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Saturday, March 4th, 2006


 

Collapse: How Societies Choose to Fail or Succeed

by Jared Diamond

Ashes, Ashes, We All Fall Down

A review by Douglas Brown

Most people who have seen pictures of Easter Island's massive stone figures have wondered at how the stone was moved on a treeless island where you couldn't make rollers. Seeing pictures of the Anasazi ruins nestled into canyon walls in the American Southwest likewise triggers wonderment at where the people went, as does seeing Mayan ruins in Central America. In Collapse, Jared Diamond covers these "failed" societies, along with several others. Like Diamond's Pulitzer Prize-winning Guns, Germs, and Steel, Collapse is a sprawling epic encompassing centuries of history while spanning the globe.

Diamond identifies five primary sets of factors in societal collapse: environmental damage, climate change, hostile neighbors, friendly trade partners, and how societies respond to their problems. He shows that each example of a collapsed society has a different combination of factors at its root, and it is very rare for only one factor to cause a collapse. For Easter Island, it was a case of environmental damage combined with isolation (no friendly trading partners). There used to be trees all over Easter Island, but they were denuded over time. With nothing to make canoes with, the islanders were completely cut off from the world on a dying island. For the Anasazi, it was a combination of environmental damage, climate change, and hostile neighbors.

As a former SCA (Society for Creative Anachronism) hanger-on, I particularly liked the chapters on Vikings in Iceland, Greenland, and North America. In North America they only lasted a decade or so, primarily due to hostile neighbors. In Greenland they lasted for a few hundred years, but eventually lost out to climate change and hostile neighbors. Only in Iceland did they hang on, and their ancestors live there still.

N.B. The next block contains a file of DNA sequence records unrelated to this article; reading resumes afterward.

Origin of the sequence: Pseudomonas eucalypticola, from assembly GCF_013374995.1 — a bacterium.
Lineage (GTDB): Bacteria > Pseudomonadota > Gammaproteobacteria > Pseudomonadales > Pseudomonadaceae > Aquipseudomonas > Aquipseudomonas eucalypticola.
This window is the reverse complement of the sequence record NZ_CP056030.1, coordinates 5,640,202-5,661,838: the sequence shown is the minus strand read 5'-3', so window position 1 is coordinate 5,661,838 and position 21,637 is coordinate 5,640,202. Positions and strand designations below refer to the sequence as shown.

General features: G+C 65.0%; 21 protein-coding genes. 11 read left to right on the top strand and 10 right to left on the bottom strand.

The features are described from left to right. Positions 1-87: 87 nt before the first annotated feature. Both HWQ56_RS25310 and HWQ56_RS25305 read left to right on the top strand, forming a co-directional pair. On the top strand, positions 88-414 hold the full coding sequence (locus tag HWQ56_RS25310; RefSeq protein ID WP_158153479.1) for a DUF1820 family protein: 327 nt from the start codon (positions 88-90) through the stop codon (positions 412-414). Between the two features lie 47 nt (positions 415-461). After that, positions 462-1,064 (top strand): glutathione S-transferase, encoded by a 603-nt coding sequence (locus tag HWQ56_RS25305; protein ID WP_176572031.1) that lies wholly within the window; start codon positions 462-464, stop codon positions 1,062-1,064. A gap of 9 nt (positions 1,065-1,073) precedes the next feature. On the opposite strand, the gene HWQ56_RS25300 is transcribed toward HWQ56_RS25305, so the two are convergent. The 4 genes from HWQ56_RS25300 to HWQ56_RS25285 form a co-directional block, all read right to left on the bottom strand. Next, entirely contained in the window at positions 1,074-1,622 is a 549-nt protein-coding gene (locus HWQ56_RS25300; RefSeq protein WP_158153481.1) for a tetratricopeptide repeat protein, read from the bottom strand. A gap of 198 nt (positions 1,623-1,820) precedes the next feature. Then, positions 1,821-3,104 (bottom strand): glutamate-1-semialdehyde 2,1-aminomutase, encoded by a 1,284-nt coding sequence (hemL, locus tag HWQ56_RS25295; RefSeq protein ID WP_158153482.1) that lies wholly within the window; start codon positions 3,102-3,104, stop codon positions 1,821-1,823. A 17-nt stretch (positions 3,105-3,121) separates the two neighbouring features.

A remarkable omission is that none of Diamond's examples are the "classic" collapsed societies that people usually discuss as object lessons for today. No Rome, no Greece, no Egypt, not even the collapse of any of the European empires. As he notes, in all of his past examples deforestation was a major factor in bringing down the societies in question. That makes a nice tidy anti-logging message, but America's inevitable collapse will likely have little to do with forest cover (as it had little to do with the fall of Rome, Greece, the British Empire, etc.). Diamond's examples all relied on timber for housing, transportation, and heat, but we have a variety of other resources available to us. It is the availability of those other resources (petroleum in particular) that will likely cause us problems. He addresses mining and petroleum concerns in the second part of the book, but it creates a disconnect between the two halves.

While the first half of the book covers past civilizations, the second half starts with the present day. Rwanda, the Dominican Republic and Haiti, China, and Australia are covered, with an emphasis on environmental degradation vs. industry. Then Diamond offers several hypotheses on why societies make disastrous decisions, most of which are fairly obvious. They include failing to anticipate a problem, failing to recognize a problem that has arisen, failing to attempt to solve the problem (it's someone else's problem, a.k.a. "the tragedy of the commons"), and reluctance to relinquish harmful practices. I said these ideas are fairly obvious, but people keep making the same mistakes over and over, so Diamond probably is right to point them out yet again.

In general, the book has a "collection of essays" feel to it, possibly due to seven of the sixteen chapters having begun life as magazine articles. The Montana chapter that opens the book particularly doesn't fit in with the rest; as Diamond points out, they aren't even experiencing an economic depression, let alone a societal collapse. It's just where he spends his summer vacations. Folks will undoubtedly find some of Diamond's conclusions debatable. There is an amount of repetition in this work as well, both internally and with material covered in Guns, Germs, and Steel. However, the scope and basic themes provide much to consider, as well as suggesting some interesting vacation destinations. Collapse doesn't have quite the coherence of Guns, Germs, and Steel, but is still well worth reading for folks interested in how successful cultures can wither and die.


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